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ARTICLE
No Increased Risk of Posttransplant Lymphoproliferative Disorder Following Alemtuzumab Induction in Kidney Transplant

Objectives: Posttransplant lymphoproliferative disorder is a known complication of solid-organ transplant. The use of depleting induction agents has demonstrated varying associations with incidence of posttransplant lymphoproliferative disorder. Alemtuzumab, a de­pleting induction agent for kidney transplant patients, has shown promising results in reducing the risk of acute rejection and graft loss in the first year. Its unique mechanism of depleting both T-cell and B-cell populations may be beneficial in preventing the occurrence of posttransplant lymphoproliferative disorder.

Materials and Methods: We examined the known risk factors for posttransplant lymphoproliferative disorder in the setting of alemtuzumab induction to determine whether incidence increases with this induction agent. We reviewed medical records of all alemtuzumab-induced kidney transplants from March 2006 to November 2015.

Results: Of the 675 transplant patients who received alemtuzumab induction, 10 developed posttransplant lymphoproliferative disorder, with a cumulative inci­dence rate of 1.5%. All diagnosed patients had several known risk factors associated with post­transplant lymphoproliferative disorder: 7 with advanced age over 60 years, 5 being cytomegalovirus-negative recipients, and all 10 donor kidneys being male patients and Epstein-Barr virus positive before transplant.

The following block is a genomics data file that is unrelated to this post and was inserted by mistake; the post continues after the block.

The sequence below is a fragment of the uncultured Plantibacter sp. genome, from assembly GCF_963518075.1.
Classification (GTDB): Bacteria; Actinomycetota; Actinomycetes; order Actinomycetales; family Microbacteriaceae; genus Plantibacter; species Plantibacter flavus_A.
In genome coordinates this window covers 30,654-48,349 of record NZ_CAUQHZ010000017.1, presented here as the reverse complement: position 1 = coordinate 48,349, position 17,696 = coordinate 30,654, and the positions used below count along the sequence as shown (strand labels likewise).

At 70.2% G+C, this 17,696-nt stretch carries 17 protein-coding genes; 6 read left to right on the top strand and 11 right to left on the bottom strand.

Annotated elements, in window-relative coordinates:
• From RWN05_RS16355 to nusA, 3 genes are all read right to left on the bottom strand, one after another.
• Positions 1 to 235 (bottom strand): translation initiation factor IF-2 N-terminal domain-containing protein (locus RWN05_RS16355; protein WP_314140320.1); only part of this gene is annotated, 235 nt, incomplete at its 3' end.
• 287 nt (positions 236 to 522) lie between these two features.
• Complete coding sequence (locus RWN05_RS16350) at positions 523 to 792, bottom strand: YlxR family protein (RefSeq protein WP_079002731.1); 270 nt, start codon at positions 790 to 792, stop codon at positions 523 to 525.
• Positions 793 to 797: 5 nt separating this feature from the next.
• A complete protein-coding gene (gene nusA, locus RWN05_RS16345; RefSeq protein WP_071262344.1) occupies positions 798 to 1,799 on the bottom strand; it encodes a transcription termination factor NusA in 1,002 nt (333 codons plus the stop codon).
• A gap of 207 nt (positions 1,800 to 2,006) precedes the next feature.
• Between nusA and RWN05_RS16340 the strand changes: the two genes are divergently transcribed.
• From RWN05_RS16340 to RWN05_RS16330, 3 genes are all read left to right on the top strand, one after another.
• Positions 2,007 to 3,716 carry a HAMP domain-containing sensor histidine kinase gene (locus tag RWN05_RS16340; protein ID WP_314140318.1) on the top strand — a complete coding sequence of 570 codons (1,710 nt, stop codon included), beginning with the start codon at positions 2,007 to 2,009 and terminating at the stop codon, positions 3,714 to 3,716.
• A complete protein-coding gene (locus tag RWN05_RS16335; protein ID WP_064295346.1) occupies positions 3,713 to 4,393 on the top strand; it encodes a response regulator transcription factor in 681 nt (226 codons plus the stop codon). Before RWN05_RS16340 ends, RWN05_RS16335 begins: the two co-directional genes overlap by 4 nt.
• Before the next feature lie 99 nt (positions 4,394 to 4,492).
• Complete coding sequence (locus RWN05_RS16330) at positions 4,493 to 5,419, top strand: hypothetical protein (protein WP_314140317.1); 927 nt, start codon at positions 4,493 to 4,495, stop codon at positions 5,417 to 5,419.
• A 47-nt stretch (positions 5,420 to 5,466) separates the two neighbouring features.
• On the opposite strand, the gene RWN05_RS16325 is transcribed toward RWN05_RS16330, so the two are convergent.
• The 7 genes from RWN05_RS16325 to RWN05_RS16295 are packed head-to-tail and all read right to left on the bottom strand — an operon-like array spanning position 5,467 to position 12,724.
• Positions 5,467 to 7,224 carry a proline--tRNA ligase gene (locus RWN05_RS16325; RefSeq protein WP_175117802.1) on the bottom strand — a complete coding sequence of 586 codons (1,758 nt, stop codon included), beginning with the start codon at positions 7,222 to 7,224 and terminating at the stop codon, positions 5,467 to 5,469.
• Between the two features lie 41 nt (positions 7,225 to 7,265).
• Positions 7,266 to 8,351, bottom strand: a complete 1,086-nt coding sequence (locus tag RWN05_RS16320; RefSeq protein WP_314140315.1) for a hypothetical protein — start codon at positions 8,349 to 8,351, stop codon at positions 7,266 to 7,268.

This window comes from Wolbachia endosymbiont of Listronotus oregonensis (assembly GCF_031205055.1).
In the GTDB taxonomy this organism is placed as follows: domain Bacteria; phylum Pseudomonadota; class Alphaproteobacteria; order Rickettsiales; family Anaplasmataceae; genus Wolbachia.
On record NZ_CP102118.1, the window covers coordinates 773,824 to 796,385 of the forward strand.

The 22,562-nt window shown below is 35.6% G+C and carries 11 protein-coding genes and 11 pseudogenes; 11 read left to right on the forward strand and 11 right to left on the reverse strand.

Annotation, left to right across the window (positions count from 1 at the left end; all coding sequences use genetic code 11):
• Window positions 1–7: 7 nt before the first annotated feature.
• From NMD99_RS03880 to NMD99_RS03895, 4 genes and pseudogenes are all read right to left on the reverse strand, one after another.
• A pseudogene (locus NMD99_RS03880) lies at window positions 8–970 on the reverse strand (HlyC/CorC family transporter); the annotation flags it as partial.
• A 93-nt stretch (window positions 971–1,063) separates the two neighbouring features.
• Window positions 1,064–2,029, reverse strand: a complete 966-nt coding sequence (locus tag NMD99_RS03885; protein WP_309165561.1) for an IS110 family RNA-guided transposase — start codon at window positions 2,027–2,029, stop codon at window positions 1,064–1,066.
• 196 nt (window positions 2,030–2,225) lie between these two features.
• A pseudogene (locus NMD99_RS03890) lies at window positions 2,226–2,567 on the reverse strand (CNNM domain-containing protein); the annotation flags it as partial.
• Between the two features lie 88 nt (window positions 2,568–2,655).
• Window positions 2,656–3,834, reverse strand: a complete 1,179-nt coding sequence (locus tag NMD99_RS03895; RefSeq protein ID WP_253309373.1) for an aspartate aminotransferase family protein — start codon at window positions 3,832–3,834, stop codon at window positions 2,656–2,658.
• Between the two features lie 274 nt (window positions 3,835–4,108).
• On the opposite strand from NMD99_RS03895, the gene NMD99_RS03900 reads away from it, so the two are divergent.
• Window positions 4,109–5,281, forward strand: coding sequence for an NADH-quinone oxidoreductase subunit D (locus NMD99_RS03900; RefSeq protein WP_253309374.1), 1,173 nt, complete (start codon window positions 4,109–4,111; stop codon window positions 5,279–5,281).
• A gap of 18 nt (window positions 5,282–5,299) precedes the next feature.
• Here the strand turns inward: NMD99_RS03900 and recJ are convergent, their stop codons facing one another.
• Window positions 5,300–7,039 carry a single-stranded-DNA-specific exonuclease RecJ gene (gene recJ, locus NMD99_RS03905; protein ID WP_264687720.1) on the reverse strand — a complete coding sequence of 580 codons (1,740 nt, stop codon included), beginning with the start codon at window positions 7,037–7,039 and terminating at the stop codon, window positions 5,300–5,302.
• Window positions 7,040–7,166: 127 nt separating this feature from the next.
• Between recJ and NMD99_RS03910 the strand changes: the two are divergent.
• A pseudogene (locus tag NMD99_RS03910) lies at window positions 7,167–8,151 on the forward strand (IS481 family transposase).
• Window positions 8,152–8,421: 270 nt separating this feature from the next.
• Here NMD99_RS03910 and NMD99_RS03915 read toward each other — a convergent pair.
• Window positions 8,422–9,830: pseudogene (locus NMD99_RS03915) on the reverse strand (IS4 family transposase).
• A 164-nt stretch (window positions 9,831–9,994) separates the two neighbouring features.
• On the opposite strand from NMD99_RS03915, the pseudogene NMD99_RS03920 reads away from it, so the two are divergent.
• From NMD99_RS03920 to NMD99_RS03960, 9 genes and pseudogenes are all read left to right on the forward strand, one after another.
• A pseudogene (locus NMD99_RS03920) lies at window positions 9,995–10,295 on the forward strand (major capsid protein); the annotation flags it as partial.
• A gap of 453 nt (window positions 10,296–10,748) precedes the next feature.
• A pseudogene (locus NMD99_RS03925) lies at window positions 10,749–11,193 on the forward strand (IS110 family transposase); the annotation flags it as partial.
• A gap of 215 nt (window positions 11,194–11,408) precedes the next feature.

Conclusions: The incidence rate seen in our patient population was within the range of the average in the United States but far lower than the incidence rates associated with other induction agents. Alemtuzumab is associated with a lower cumulative incidence rate of posttransplant lymphoproliferative disorder compared with published reports of other induction treatments.


Key words : Campath, Kidney transplant outcomes, Transplantation

Introduction

Posttransplant lymphoproliferative disorder (PTLD) is a well-documented complication of solid-organ transplant procedures.1,2 Most occurrences of PTLD originate from uncontrolled Epstein-Barr virus (EBV) activation, which causes an unregulated trans­formation and proliferation of nodal and extranodal lymphocytes.2 Within populations of transplant patients, the disorder usually has an incidence rate that ranges between 1% and 2%; however, it can have a higher incidence in pediatric populations.3 According to the Organ Procurement and Transplantation Network data of 2012, the risk of developing PTLD after kidney transplant had a cumulative risk of 1.3%.4 Mortality has been shown to be roughly 50%, with some variations associated with time of diagnosis since transplant, multiple- versus single-site cancer location, B-cell-predominant malignancy, and the continued increased risk after the first year of diagnosis.3,4,5